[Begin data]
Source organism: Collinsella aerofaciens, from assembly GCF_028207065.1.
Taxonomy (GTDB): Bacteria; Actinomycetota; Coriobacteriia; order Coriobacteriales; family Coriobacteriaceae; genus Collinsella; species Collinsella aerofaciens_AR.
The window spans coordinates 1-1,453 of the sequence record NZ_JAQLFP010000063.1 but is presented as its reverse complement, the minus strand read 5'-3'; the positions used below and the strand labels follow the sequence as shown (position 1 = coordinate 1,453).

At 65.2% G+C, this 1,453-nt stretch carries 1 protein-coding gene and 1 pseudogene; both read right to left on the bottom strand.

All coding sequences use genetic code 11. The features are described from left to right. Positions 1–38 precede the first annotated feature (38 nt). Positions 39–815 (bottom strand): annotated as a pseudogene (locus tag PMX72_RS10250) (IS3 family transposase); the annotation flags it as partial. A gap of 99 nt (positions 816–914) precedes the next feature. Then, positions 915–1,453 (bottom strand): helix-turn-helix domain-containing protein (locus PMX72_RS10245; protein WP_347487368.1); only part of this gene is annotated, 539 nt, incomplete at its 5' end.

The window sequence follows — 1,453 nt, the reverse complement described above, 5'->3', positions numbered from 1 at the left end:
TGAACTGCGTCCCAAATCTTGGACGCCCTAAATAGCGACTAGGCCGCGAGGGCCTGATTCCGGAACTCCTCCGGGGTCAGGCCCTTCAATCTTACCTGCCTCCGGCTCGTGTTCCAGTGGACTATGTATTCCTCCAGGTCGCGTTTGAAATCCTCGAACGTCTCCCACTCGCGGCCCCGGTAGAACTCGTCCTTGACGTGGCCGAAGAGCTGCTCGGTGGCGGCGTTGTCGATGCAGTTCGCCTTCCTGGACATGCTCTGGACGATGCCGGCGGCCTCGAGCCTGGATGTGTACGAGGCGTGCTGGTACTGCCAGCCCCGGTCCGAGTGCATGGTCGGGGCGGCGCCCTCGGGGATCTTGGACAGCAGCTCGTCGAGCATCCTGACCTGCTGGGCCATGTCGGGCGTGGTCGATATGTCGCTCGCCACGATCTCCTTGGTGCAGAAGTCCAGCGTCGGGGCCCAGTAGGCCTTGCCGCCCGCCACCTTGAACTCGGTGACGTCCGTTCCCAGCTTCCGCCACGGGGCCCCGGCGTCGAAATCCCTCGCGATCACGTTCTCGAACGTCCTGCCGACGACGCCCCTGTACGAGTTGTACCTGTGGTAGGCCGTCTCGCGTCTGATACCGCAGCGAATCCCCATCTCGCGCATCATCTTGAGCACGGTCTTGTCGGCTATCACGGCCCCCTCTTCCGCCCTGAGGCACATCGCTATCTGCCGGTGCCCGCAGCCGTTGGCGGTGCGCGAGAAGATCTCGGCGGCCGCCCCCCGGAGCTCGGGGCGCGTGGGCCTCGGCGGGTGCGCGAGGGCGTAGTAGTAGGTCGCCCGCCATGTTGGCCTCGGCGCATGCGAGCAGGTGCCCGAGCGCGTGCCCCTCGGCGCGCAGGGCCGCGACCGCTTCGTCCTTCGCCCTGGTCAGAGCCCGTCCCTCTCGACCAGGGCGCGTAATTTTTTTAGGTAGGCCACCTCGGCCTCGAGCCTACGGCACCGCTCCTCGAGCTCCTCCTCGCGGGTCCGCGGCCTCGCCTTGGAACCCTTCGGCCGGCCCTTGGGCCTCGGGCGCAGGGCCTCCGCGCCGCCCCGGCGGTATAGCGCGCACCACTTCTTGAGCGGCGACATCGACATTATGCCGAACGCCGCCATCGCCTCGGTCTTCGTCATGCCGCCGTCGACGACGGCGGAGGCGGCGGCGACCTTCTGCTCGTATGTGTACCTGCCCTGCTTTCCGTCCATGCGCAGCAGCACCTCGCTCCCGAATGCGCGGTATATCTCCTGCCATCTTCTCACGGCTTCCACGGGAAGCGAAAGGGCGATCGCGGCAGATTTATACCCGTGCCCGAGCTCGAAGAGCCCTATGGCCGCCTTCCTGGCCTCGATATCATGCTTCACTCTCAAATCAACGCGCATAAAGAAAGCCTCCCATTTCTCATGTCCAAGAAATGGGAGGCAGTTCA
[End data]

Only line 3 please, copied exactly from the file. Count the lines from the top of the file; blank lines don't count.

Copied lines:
The window spans coordinates 1-1,453 of the sequence record NZ_JAQLFP010000063.1 but is presented as its reverse complement, the minus strand read 5'-3'; the positions used below and the strand labels follow the sequence as shown (position 1 = coordinate 1,453).